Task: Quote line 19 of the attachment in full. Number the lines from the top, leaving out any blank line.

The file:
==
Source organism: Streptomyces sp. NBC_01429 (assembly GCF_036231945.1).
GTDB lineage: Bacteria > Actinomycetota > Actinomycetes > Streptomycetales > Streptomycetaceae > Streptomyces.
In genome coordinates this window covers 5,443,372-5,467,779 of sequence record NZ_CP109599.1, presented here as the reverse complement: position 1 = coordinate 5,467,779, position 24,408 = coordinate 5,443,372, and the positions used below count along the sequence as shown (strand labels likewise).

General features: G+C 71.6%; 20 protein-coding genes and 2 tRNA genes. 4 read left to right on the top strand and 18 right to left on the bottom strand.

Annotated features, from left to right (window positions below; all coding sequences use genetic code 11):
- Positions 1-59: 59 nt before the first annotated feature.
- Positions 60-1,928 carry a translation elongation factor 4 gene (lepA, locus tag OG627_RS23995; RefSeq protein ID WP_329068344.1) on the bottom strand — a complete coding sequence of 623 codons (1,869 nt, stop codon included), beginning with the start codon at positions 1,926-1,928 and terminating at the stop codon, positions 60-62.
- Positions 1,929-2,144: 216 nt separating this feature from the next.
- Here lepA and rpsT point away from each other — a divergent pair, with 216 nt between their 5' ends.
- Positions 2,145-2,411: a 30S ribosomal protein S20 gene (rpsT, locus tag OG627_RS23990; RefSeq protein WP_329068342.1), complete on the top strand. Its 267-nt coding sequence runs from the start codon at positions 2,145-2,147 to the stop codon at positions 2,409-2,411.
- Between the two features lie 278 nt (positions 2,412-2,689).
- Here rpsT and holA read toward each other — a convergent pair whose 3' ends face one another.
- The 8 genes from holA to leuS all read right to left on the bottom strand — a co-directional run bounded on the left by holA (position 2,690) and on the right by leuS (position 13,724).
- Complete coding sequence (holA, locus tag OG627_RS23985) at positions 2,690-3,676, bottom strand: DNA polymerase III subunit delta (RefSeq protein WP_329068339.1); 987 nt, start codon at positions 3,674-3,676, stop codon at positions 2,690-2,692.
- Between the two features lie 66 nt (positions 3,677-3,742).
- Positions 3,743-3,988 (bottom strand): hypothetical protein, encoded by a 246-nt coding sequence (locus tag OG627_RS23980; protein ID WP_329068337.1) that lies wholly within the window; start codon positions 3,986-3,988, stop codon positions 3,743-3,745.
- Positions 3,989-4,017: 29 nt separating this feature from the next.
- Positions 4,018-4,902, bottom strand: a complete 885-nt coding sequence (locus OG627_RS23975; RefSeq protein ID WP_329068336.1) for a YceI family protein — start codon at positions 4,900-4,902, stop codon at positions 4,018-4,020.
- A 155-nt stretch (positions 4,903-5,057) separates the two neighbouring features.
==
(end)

- A 155-nt stretch (positions 4,903-5,057) separates the two neighbouring features.